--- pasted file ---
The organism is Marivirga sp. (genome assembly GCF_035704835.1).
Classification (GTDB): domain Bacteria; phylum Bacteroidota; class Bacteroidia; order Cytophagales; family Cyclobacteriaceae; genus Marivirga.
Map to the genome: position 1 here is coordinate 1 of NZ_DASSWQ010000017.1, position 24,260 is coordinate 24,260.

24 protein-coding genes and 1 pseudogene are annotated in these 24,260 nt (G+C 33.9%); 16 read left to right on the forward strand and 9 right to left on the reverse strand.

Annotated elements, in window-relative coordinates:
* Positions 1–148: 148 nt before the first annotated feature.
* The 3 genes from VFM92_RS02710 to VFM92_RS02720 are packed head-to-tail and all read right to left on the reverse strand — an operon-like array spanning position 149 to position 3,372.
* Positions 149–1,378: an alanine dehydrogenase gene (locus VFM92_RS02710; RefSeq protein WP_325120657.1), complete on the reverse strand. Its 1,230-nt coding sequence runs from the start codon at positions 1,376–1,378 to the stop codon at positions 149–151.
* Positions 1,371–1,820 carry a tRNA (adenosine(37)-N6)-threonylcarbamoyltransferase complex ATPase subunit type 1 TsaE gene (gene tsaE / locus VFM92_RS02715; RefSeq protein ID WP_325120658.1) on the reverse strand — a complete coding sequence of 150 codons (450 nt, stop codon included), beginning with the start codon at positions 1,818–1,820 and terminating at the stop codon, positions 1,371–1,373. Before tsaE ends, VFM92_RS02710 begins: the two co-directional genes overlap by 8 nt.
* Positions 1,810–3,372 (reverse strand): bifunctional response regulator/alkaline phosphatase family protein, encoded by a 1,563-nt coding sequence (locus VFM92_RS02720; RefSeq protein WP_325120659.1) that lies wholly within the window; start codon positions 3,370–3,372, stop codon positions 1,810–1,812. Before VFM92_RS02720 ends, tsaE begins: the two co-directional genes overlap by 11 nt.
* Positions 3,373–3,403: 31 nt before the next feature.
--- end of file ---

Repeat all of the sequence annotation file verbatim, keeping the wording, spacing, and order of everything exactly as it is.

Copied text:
The organism is Marivirga sp. (genome assembly GCF_035704835.1).
Classification (GTDB): domain Bacteria; phylum Bacteroidota; class Bacteroidia; order Cytophagales; family Cyclobacteriaceae; genus Marivirga.
Map to the genome: position 1 here is coordinate 1 of NZ_DASSWQ010000017.1, position 24,260 is coordinate 24,260.

24 protein-coding genes and 1 pseudogene are annotated in these 24,260 nt (G+C 33.9%); 16 read left to right on the forward strand and 9 right to left on the reverse strand.

Annotated elements, in window-relative coordinates:
* Positions 1–148: 148 nt before the first annotated feature.
* The 3 genes from VFM92_RS02710 to VFM92_RS02720 are packed head-to-tail and all read right to left on the reverse strand — an operon-like array spanning position 149 to position 3,372.
* Positions 149–1,378: an alanine dehydrogenase gene (locus VFM92_RS02710; RefSeq protein WP_325120657.1), complete on the reverse strand. Its 1,230-nt coding sequence runs from the start codon at positions 1,376–1,378 to the stop codon at positions 149–151.
* Positions 1,371–1,820 carry a tRNA (adenosine(37)-N6)-threonylcarbamoyltransferase complex ATPase subunit type 1 TsaE gene (gene tsaE / locus VFM92_RS02715; RefSeq protein ID WP_325120658.1) on the reverse strand — a complete coding sequence of 150 codons (450 nt, stop codon included), beginning with the start codon at positions 1,818–1,820 and terminating at the stop codon, positions 1,371–1,373. Before tsaE ends, VFM92_RS02710 begins: the two co-directional genes overlap by 8 nt.
* Positions 1,810–3,372 (reverse strand): bifunctional response regulator/alkaline phosphatase family protein, encoded by a 1,563-nt coding sequence (locus VFM92_RS02720; RefSeq protein WP_325120659.1) that lies wholly within the window; start codon positions 3,370–3,372, stop codon positions 1,810–1,812. Before VFM92_RS02720 ends, tsaE begins: the two co-directional genes overlap by 11 nt.
* Positions 3,373–3,403: 31 nt before the next feature.